15. ^ "Martín es de Boca" – Diario Ole (in Spanish)
  16. ^ "Se volvió loco" – Diario Ole (in Spanish)
  17. ^ "Peligro, Loco Suelto" – Diario Ole (in Spanish)
  18. ^ "Y Dale con las Locuras" – Diario Ole (in Spanish)
  19. ^ De rodillas Diario Olé (in Spanish)
  20. ^ a b Basile dijo que Martín iba a ser citado a la Selección -INFOBAE (in Spanish)
  21. ^ Schiavo, Francisco (2 March 2009). "La historia le pertenece a Palermo" (in Spanish). Diario La Nación. Retrieved 5 October 2009.
  22. ^ "Boca goleó y Palermo llegó a su tanto N°200" (in Spanish). Diario La Nación. 30 April 2009. Retrieved 5 October 2009.
  23. ^ "Barrilete cósmico" (in Spanish). Diario Olé. 5 October 2009. Retrieved 5 October 2009.
  24. ^ "Boca Juniors signs Palermo for final season". USA Today. 22 July 2010. Retrieved 22 July 2010.
  25. ^ "Palermo, entre la vuelta y la despedida". TyC Sports. Archived from the original on 24 July 2010. Retrieved 22 July 2010.
  26. ^ "Se despertó el gigante". Diario Olé. Retrieved 20 September 2010.
  27. ^ "Martín inoxidable". Diario Olé. Retrieved 24 September 2010.
  28. ^ "Me voy un poco triste por lo que fue el año". Diario Olé. Retrieved 15 December 2010.
  29. ^ "Ellos querían el gol más que yo". Diario Olé. Retrieved 19 May 2011.
  30. ^ "Lo tiene de hijo". Diario Olé. Retrieved 19 May 2011.
  31. ^ "Ojo con Martín". Diario Olé. Retrieved 19 May 2011.
  32. ^ "El fantasma de Palermo". Diario Olé. Retrieved 19 May 2011.
  33. ^ "Three titles decided, Palermo signs off". Retrieved 13 June 2011.
  34. ^ "Martin Palermo says farewell to Bombonera". Stamford Archived from the original on 14 June 2011. Retrieved 13 June 2011.
  35. ^ "Palermo se despide en La Bombonera". Retrieved 13 June 2011.
  36. ^ "Lo festejó como suyo". Diario Olé. Retrieved 19 June 2011.
  37. ^ Carpaneto, Carlos (10 September 2009). "Sí, estamos todos Locos" (in Spanish). Diario Olé. Retrieved 1 October 2009.
  38. ^ "Es hora de Ghana" (in Spanish). Diario Olé. 23 September 2009. Retrieved 1 October 2009.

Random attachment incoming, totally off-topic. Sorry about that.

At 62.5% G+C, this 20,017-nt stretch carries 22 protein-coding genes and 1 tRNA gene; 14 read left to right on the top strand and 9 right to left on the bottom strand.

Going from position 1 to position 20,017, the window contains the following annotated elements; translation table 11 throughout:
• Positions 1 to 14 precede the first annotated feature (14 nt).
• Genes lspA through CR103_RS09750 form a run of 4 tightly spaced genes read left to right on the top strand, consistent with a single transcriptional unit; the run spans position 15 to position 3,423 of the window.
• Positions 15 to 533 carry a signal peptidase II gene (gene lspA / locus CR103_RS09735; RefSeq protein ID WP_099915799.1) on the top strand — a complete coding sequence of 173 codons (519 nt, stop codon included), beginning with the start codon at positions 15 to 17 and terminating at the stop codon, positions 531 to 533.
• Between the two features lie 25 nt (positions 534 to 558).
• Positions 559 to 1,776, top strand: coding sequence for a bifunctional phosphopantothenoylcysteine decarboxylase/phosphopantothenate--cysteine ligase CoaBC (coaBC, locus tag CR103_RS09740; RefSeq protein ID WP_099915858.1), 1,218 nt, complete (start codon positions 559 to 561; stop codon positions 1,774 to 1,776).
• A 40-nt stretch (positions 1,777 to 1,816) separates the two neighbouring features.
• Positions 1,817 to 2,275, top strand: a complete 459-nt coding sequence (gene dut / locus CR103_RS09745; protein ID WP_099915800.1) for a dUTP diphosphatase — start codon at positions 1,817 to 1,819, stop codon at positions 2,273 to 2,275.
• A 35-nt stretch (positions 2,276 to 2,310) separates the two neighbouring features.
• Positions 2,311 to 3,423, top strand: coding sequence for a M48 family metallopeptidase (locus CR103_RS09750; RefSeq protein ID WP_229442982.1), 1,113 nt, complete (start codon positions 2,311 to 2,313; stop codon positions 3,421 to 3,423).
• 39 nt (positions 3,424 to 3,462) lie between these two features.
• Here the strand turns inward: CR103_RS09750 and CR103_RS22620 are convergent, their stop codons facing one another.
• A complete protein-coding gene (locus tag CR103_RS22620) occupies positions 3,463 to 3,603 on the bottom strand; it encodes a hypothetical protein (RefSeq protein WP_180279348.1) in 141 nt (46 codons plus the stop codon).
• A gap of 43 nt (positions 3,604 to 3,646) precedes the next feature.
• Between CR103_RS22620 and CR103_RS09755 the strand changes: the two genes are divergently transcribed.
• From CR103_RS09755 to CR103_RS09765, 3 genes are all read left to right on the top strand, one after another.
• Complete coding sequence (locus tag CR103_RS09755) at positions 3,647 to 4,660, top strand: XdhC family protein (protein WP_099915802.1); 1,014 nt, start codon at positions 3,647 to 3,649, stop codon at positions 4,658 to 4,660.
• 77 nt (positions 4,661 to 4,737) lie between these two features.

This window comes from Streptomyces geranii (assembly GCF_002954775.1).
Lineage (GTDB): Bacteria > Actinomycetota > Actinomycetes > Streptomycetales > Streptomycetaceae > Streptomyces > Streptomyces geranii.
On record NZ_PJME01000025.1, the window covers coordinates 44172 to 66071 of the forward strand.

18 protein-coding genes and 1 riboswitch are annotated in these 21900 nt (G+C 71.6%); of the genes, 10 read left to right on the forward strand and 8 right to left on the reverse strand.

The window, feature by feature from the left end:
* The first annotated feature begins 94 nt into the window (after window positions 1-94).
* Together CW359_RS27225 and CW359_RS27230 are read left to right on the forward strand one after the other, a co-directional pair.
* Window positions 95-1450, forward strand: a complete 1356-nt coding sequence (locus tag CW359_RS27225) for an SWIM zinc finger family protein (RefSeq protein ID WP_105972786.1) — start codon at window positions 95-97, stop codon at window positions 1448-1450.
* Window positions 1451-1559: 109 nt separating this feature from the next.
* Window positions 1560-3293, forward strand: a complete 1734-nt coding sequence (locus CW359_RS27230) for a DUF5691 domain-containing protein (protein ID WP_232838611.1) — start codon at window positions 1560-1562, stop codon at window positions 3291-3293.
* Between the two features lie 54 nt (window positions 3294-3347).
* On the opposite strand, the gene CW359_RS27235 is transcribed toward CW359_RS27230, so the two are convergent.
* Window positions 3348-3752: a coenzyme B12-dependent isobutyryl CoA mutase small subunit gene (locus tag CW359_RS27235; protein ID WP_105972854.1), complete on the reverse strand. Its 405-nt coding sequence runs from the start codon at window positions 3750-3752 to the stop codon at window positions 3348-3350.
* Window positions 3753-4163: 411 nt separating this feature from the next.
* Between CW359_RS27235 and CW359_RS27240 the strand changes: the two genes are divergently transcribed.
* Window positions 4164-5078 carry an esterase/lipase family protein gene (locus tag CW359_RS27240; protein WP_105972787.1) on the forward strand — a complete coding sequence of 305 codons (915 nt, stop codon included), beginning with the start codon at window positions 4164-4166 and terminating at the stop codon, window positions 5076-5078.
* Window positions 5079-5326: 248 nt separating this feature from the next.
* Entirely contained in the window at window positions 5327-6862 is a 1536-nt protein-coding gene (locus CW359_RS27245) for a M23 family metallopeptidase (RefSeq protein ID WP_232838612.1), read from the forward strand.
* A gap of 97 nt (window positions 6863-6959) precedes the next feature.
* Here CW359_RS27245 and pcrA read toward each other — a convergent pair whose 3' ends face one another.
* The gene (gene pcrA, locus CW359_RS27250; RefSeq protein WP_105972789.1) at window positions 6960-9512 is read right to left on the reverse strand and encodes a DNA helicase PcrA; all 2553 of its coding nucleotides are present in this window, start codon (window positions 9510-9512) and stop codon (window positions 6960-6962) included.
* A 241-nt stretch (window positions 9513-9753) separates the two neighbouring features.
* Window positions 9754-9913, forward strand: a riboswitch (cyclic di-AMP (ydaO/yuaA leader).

39. ^ Predazzi, Franco (30 September 2009). "Un goleador de Diez" (in Spanish). Diario Olé. Retrieved 1 October 2009.
  40. ^ "Palermo salvó a Argentina y la dejó en zona de clasificación" (in Spanish). TyC Sports. 10 October 2009. Archived from the original on 12 October 2009. Retrieved 11 October 2009.
  41. ^ Sanchi, Sebastián (10 October 2009). "Un milagro más de San Palermo" (in Spanish). Diario Olé. Retrieved 11 October 2009.
  42. ^ Maffei, Sergio. "Te llevo al Mundial". Diario Olé. Retrieved 22 May 2010.
  43. ^ Fletcher, Paul (22 June 2010). "Greece 0–2 Argentina". BBC Sport. BBC. Retrieved 23 June 2010.
  44. ^ Macias, Diego. "Esto es impagable". Diario Olé. Retrieved 22 June 2010.
  45. ^ "Una película sin fin". Retrieved 22 June 2010.
  46. ^ "El más viejo en festejar". Diario Olé. Retrieved 23 June 2010.
  47. ^ "South American Team of the Year". 16 January 2009. Archived from the original on 21 January 2015. Retrieved 10 March 2015.
  48. ^ "Bota de Oro Americana" (in Spanish). 20 September 2009. Archived from the original on 10 October 2009. Retrieved 15 October 2009.
  49. ^ "Martín Palermo". Retrieved 2 October 2010.
  50. ^ "Martín Palermo". Archived from the original on 31 October 2010. Retrieved 2 October 2010.
  51. ^ "Una ambiciosa propuesta en la nueva selección de Bielsa" (in Spanish). Diario La Nación. 3 February 1999. Retrieved 27 October 2009.
  52. ^ "La Argentina demostró que sabe cómo ser contundente" (in Spanish). Diario La Nación. 2 July 1999. Retrieved 27 October 2009.
  53. ^ "Debuta Palermo pero marca... Craioveanu" (in Spanish). El Mundo Deportivo. 5 February 2001. Retrieved 23 October 2009.
  54. ^ "Una locura de remontada" (in Spanish). El Mundo Deportivo. 12 February 2001. Retrieved 23 October 2009.
  55. ^ "Palermo ni se asusta" (in Spanish). Diario Olé. 11 February 2001. Retrieved 19 October 2009.
  56. ^ "Está hecho un avión". Diario Olé. Retrieved 20 September 2010.
  57. ^ Palermo Gollywood in (in Spanish)
  58. ^ "Los números de Palermo". Diario Olé. Retrieved 15 December 2010.

External links[edit]